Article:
Te Wiki o Te Reo Maori, Maori Language Week is running from 14 to 20 September this year but here at Flight Centre we wanted to celebrate the heritage of Aotearoa for the entire month of September! To start off, we wanted to introduce Juran, one of our Flight Centre marketing team members, who designed a unique pattern which we will be using throughout the month.
Tell us more about you...
My name is Juran Kiritopa Keith Haurua. I grew up in South Auckland, residing mostly in Otara and Manurewa for my pre-teen years, and I also attended Dilworth Boys Boarding School in Remuera before moving to the North Shore for my high school years.
My role at Flight Centre is Head of our Creative Studio, which consists of managing a talented team of designers. My day to day can vary from a day full of meetings working on marketing strategies and tactics to working across multiple creative campaigns with the wider team. The role encompasses creative and art direction, as well as ensuring brand standards are adhered to, along with supervising the team’s daily workflow, assigning projects, and monitoring deadlines and budgets.
Can you share your Pepeha with us?
A Pepeha is one of the ways to introduce yourself in Maori. It talks about who you are by sharing your connection to the people, places and moments that are important to you. Here is mine:
Ko Rakautapu te Maunga
Rakautapu is my mountain
Ko Hokianga te Moana
Hokianga is my ocean
Ko Tapuwae te Awa
Tapuwae is my river
Ko Ngatokimatawhaorua te Waka
Ngatokimatawhaorua is my canoe
Ko Christopher Harris Raua Ngahuia Ru toku tipuna
Christopher Harris & Ngahuia Ru are my ancestors
Ko Te Rarawa te Iwi
Te Rarawa is my tribe
Ko Ngai Tupoto Me Ngati Here te Hapu
Ngai Tupoto and Ngati Here are my people
Ko Ngai Tupoto te Marae
Ngai Tupoto te Marae
Ko Haurua raua Harris raua Moore raua Bremner toku Whanau
Haurua, Harris, Moore & Bremner are my family names
Ko Juran Kiritopa Keith Haurua
I am Juran Christopher Keith Haurua
Want to find your own Pepeha? Click here for more information.
What's the story behind the pattern you created?
The inspiration behind the pattern was taken from research of Hawaiki which is known as the traditional Maori birth place of origin. The first Maori are said to have sailed to Aotearoa (The land of the long white cloud) from Hawaiki.
It’s also known as the Polynesian Triangle referring to 3 points - namely Hawai’i, Easter Island and New Zealand. So from that I knew I wanted to use a triangle (tapatoru) in the pattern to represent this. It also signifies the earliest moments of travel for Aotearoa, so I thought it was a nice link to have.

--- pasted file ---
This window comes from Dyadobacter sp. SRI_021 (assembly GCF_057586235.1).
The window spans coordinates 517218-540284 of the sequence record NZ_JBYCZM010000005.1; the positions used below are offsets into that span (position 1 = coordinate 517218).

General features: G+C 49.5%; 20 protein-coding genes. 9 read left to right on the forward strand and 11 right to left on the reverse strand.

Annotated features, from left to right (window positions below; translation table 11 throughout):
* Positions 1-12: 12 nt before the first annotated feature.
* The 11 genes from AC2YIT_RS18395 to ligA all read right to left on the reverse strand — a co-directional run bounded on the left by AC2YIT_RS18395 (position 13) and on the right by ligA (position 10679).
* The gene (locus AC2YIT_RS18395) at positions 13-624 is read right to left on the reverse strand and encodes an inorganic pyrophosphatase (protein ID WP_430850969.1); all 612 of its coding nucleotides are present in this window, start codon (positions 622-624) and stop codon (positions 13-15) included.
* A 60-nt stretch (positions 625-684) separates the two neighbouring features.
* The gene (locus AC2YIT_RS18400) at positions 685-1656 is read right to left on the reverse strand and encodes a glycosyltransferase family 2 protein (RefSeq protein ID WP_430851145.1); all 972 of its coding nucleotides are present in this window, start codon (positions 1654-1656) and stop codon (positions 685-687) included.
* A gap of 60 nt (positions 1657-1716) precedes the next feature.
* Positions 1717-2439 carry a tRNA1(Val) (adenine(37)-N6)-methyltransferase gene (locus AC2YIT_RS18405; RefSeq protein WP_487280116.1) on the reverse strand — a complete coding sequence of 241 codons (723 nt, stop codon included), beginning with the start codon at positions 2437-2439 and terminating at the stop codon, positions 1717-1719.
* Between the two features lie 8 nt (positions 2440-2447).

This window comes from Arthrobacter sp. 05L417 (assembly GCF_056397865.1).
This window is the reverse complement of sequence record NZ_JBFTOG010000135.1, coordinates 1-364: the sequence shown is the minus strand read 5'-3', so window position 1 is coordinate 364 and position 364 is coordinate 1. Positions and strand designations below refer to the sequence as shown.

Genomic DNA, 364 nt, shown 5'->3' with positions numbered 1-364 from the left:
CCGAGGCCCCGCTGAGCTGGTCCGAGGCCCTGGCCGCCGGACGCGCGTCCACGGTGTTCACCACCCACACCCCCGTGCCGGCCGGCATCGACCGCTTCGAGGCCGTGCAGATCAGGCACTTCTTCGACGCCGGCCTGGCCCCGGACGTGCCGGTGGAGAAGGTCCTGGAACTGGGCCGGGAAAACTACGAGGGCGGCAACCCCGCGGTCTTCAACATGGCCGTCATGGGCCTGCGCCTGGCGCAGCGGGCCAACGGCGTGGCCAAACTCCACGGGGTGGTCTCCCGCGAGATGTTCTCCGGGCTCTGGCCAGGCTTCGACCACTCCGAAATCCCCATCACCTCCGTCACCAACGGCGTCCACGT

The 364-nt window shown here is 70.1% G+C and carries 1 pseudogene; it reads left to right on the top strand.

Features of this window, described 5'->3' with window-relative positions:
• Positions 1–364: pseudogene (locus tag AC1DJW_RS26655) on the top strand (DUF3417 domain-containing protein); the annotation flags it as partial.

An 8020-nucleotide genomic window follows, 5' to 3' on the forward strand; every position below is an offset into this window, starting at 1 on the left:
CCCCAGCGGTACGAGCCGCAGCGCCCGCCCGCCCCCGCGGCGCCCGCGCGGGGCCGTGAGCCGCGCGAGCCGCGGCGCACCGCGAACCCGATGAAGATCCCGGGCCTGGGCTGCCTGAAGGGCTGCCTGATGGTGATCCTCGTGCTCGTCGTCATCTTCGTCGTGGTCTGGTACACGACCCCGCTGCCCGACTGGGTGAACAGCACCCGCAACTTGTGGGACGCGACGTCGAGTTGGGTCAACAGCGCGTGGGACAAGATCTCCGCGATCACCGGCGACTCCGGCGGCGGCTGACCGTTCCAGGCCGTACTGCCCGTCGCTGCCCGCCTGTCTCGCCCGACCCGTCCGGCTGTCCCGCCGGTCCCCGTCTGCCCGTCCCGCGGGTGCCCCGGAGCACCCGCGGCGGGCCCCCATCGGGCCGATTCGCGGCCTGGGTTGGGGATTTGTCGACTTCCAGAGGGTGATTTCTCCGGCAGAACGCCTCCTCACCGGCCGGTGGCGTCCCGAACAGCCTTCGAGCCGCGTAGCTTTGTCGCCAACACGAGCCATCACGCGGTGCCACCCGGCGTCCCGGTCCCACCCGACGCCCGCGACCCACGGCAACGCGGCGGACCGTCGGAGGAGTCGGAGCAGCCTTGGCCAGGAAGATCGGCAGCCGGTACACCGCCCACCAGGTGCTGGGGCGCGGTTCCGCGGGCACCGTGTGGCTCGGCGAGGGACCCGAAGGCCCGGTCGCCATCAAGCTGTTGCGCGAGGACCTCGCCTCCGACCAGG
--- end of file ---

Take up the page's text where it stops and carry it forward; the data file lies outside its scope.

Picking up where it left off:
I also used Matariki as a reference when I first started thinking about the design of my pattern because of its links to navigation for Maori and the use of the stars to navigate. Matariki is the Maori name for the cluster of stars also known in other parts of the world as the Pleiades. For some iwi the Matariki cluster is made up of 7 stars while for others it is made up of 9 (mainly depending on which part of the country you observe the cluster from but also because some iwi share different korero regarding Matariki). The Matariki cluster rises in midwinter and for many Maori it heralds the start of a new year.
For those who consider Matariki as being made up of 9 stars, they are: Waiti, Waita, Waipuna-a-rangi, Tupu-a-nuku, Tupu-a-rangi, Ururangi, Pohutukawa, Hiwa-i-te-rangi and Matariki. With this in mind I wanted to include 9 triangular shapes to represent this, not only in the positive but also in the negative space of the design.
Overall I just felt that adding a generic Maori pattern wasn’t enough and I really wanted to add some meaning to it, not only to represent Maori, but also our company. In doing so I’ve utilised the tapatoru to create a design which depending how you look at it can consist of 7 or 9 tapatorus to represent Matariki but it also encompasses the Hawaiki Triangle as a whole which in turn links back to the earliest movement and travel of Maori as well as the navigation of the stars that further emphasises the journey/travel/adventure/experience which I think all correlates to the Flight Centre New Zealand brand.
It’s also a chance to shed some light on Maori history at the same time.
What does it mean to you to celebrate Te Wiki o Te Reo Maori?
For me it’s a chance to celebrate my heritage and culture and I’ve always been very proud of that. I think any opportunity where Maori culture is highlighted is a massive win for our culture and for Aotearoa as a whole. I’ve worked in a corporate environment for over 10 years now and to see more businesses and corporations jump on board and participate is really pleasing to see. In my eyes it’s good for all cultures of Aotearoa to experience and embrace Maori Language Week.
What drives you and your passion for what you do?
What drives me and my passion for what I do... I think it comes down to the values instilled in me as a young child from manawahine (strong woman) in my family, being my grandmother, may she rest in peace, and my mother. My drive today is to keep learning, evolving and being better than I was yesterday and it’s for my family. I want to make them proud and also inspire the next generation to show them that there are incredible options in life no matter your upbringing.
**Pleas note that the functionality on our website does not yet allow macron use but we are working on it!!**